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The Book of Romans

Series Summary

The famous series of Friday night sermons on the Letter to the Romans, split into 14 volumes to parallel the books, plus a small collection of 13 individual sermons preached at Westminster Chapel.

Chapter

Sermons


Christian and The State (3) - The Christian & War

Volume 13 Romans 13:1-7

During times of international conflict, the national conversation inevitably moves to the legitimacy of war or the pursuit of peace. Christian conversations are no different. As those who acknowledge this is God’s world and are sincerely concerned about the well-being of their neighbors, Christians are called to engage the issue by bringing God’s word to bear. Historically Christians have supported (as a last result) wars that can legitimately be called “just,” while in the past century there has risen a competing position called Christian pacifism. In this sermon on Romans 13:1–7 titled “Christian and the State (3): The Christian and War,” Dr. Martyn Lloyd-Jones continues to draw out the implications of this passage by asking the question: what is the Christian position on fighting in war? While Dr. Lloyd-Jones is concerned about answering this question with regard to the individual Christian, he also engages the overall pacifist position in depth. He leaves no stone unturned as he examines the best arguments of pacifists and offers extensive critique of the position. While the Christian should always reject nationalism or jingoism, Dr. Lloyd-Jones says as a matter of Christian freedom that one is allowed to partake in a war if they are satisfied their country is pursing war as a last resort and for a righteous or just cause. Listen as Dr. Lloyd-Jones navigates this hot-button issue and seeks to bring biblical clarity.

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Church and The State (2)

Volume 13 Romans 13:1-7

Does church history hold importance for believers today? Why should Christians look to the past for insight into doctrine instead of looking to Scripture alone? In the second part of his series on the church and the state, Dr. Martyn Lloyd-Jones chastises the arrogance of believers who say church history is not important. In this sermon on Romans 13:1–7 titled “Church and the State (2),” he argues for the wisdom of modern believers’ consideration of men and women of history handling difficult questions of their faith. This is particularly enlightening as one considers the relations of church and state. Dr. Lloyd-Jones continues his historical look at these particular relations through consideration of the view that the church and the state are essentially different and distinct. He provides four distinctions to consider: their difference in origin, the object from which they were instituted, the power given to them by God, and the way their functions are carried out. The teachings of Ulrich Zwingli and John Calvin are given special attention by Dr. Lloyd-Jones as their beliefs are foundational to the development of the influential Belgic Confession and Westminster Confession. These confessions have direct implications for Presbyterian congregations today. Listen as Dr. Lloyd-Jones expounds on the value of learning from church history as he continues discussing the relations of the church and the state.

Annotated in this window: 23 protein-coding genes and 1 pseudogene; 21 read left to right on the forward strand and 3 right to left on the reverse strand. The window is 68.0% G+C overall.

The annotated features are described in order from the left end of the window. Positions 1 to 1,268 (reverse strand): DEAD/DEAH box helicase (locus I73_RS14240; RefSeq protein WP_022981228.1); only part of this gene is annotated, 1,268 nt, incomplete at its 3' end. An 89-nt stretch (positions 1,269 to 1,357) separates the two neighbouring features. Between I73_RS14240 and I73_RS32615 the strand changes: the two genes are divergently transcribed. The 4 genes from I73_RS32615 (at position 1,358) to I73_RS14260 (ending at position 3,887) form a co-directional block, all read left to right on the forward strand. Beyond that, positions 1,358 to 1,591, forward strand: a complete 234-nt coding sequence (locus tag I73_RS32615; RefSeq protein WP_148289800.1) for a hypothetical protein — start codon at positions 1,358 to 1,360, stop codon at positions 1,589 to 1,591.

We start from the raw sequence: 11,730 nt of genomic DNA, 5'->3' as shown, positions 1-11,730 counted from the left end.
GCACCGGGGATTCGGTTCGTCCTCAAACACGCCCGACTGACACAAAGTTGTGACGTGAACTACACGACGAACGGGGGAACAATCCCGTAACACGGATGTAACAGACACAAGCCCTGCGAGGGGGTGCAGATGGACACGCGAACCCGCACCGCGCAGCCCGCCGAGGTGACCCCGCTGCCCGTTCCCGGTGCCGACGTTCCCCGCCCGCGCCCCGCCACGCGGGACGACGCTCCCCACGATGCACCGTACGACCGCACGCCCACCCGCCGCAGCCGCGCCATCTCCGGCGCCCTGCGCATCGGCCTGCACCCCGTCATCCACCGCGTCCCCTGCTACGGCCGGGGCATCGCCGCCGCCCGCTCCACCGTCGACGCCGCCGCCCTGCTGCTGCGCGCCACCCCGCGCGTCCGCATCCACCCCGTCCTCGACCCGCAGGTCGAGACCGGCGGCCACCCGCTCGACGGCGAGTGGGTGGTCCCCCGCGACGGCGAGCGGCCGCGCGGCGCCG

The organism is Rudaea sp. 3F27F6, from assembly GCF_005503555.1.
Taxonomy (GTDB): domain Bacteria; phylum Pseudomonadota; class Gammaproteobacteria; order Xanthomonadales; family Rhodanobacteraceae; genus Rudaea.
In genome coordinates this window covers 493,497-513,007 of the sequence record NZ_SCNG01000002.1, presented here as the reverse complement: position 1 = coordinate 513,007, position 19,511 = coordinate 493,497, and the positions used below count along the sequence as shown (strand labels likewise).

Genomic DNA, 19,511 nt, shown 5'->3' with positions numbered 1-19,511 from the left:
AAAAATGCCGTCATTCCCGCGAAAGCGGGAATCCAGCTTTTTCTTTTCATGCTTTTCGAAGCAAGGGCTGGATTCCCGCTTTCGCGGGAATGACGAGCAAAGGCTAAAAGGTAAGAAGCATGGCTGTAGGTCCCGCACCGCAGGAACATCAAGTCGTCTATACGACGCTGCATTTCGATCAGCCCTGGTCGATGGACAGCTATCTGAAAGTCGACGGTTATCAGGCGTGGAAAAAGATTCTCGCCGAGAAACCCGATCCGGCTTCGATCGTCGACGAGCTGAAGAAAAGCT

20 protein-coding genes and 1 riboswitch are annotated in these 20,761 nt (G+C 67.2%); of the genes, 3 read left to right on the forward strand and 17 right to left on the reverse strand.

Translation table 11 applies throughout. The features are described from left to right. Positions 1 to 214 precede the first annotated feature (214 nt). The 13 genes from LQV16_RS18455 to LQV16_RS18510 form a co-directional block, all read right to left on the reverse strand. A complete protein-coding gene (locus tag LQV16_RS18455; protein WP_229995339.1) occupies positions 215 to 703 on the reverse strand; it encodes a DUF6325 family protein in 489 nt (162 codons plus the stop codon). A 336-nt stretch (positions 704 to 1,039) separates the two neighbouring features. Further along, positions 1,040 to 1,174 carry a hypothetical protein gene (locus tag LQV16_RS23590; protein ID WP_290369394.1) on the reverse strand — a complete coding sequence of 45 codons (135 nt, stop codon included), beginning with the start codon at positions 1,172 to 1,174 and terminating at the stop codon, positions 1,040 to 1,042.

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Church and The State (6)

Volume 13 Romans 13:1-7

No matter how the topic is framed – church and state, or Christ and culture – it deserves a lot of careful thought. This is one topic in the history of Christianity that intersects with doctrine, theology, church history, and culture. In this sermon on Romans 13:1–7 titled “Church and the State (6),” Dr. Martyn Lloyd-Jones completes his six-part series on church and the state by looking at Christ’s lordship, common grace, the mission of the church, and the Christian individual in society. While some advocate transforming all the culture — including the arts, science, and government — in order to “Christianize” it, Dr. Lloyd-Jones cautions listeners to never talk this way. The Christian is unable to “Christianize” anything that is not Christian. Christ’s kingdom does not come gradually, except in the sense that it is in the church. Dr. Lloyd-Jones reminds there will always be a tension between the kingdom of God and the kingdom of humanity. This doesn’t mean, however, that God does not give His common grace to human society. Christians are engaged in their society and the individual Christian must work out the application of doctrine in business, government, science, and art. Nevertheless, the church must maintain its distinct calling to preach the gospel. Listen as Dr. Lloyd-Jones works from Romans 13:1–7 and engages in what is still today a most relevant topic for evangelical Christians.

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